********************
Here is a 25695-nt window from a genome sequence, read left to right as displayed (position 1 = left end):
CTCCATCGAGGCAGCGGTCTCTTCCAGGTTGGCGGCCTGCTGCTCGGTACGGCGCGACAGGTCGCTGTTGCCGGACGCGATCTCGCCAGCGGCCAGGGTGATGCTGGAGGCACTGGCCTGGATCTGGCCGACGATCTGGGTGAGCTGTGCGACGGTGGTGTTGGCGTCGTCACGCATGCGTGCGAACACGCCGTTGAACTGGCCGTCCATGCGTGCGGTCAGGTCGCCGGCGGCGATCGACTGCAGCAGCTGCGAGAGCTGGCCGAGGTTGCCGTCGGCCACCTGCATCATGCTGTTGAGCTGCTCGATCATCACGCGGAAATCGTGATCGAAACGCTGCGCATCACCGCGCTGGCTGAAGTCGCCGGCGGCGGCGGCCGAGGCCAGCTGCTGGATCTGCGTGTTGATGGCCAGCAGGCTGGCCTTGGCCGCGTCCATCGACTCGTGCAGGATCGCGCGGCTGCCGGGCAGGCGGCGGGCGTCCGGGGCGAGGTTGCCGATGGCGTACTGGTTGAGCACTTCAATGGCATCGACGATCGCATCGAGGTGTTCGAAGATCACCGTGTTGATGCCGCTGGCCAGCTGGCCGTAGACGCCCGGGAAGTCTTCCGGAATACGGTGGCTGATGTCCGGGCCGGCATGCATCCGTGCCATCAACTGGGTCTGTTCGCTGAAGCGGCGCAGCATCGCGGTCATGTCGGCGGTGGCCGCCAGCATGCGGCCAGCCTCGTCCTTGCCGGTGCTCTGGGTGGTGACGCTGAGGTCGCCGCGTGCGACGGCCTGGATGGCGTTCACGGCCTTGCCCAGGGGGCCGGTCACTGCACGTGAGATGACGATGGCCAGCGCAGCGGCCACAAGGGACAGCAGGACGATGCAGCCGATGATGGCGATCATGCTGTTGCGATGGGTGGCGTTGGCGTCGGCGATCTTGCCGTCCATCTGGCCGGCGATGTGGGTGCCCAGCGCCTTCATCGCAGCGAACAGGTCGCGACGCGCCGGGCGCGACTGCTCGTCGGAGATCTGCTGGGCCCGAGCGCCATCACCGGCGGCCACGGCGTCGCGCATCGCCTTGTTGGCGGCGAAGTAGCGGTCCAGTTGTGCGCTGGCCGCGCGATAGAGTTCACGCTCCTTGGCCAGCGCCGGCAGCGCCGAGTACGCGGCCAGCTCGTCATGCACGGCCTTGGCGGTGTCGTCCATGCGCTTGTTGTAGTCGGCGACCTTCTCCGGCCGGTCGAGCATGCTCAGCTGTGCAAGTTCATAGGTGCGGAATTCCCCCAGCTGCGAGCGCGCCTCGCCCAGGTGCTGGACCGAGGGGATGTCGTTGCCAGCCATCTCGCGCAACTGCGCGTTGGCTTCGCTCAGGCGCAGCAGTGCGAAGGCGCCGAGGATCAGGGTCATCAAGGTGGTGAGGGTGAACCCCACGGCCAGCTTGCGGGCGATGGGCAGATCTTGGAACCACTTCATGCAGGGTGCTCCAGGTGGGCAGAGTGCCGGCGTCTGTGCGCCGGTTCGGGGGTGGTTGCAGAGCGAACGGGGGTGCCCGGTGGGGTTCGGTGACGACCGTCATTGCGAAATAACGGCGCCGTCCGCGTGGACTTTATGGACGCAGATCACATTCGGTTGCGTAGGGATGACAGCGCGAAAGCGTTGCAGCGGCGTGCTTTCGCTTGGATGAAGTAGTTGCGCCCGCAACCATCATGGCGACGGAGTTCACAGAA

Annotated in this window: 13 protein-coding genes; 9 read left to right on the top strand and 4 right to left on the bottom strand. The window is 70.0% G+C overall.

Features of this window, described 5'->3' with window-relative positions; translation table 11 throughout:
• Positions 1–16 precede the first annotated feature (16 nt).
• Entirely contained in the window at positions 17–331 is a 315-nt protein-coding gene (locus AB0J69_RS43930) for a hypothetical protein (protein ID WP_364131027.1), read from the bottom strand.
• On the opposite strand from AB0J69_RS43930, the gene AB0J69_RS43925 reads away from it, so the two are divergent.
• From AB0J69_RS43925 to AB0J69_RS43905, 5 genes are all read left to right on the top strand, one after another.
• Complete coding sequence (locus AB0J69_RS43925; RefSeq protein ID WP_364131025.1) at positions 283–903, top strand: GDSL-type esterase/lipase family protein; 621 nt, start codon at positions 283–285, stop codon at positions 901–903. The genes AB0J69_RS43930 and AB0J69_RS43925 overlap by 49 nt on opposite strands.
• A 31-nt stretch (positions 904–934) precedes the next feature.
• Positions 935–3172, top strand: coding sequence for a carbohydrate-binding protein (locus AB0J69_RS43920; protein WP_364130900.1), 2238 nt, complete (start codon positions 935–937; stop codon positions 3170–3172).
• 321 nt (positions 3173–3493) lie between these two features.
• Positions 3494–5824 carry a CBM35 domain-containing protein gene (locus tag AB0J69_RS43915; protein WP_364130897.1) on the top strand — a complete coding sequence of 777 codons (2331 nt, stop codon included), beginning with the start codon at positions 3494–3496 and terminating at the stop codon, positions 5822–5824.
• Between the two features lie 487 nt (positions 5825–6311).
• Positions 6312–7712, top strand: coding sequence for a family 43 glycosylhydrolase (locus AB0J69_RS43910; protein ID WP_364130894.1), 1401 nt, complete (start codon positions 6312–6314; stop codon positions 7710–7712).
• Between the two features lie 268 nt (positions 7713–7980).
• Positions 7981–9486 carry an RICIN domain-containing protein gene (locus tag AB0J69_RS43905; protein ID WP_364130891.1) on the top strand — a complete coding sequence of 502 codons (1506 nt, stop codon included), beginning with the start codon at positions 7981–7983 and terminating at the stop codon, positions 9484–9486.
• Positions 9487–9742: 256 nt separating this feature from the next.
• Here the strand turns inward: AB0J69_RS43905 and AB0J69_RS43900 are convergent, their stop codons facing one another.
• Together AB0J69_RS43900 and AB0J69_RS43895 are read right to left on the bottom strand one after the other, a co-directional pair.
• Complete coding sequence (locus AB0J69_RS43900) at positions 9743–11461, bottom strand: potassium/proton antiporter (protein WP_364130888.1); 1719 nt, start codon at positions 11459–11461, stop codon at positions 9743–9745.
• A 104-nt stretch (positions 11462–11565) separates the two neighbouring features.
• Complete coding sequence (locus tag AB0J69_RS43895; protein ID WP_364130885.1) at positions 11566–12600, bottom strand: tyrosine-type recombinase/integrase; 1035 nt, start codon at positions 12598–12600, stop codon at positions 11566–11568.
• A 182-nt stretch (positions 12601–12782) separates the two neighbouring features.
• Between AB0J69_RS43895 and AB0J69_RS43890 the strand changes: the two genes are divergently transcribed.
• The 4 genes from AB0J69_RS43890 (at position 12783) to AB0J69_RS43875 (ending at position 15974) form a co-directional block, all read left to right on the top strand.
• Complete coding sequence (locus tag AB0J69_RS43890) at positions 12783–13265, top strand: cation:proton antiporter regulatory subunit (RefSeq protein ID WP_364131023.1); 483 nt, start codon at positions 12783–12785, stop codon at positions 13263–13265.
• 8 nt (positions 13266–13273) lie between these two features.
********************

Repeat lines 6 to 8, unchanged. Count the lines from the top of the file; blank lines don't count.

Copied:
• Entirely contained in the window at positions 17–331 is a 315-nt protein-coding gene (locus AB0J69_RS43930) for a hypothetical protein (protein ID WP_364131027.1), read from the bottom strand.
• On the opposite strand from AB0J69_RS43930, the gene AB0J69_RS43925 reads away from it, so the two are divergent.
• From AB0J69_RS43925 to AB0J69_RS43905, 5 genes are all read left to right on the top strand, one after another.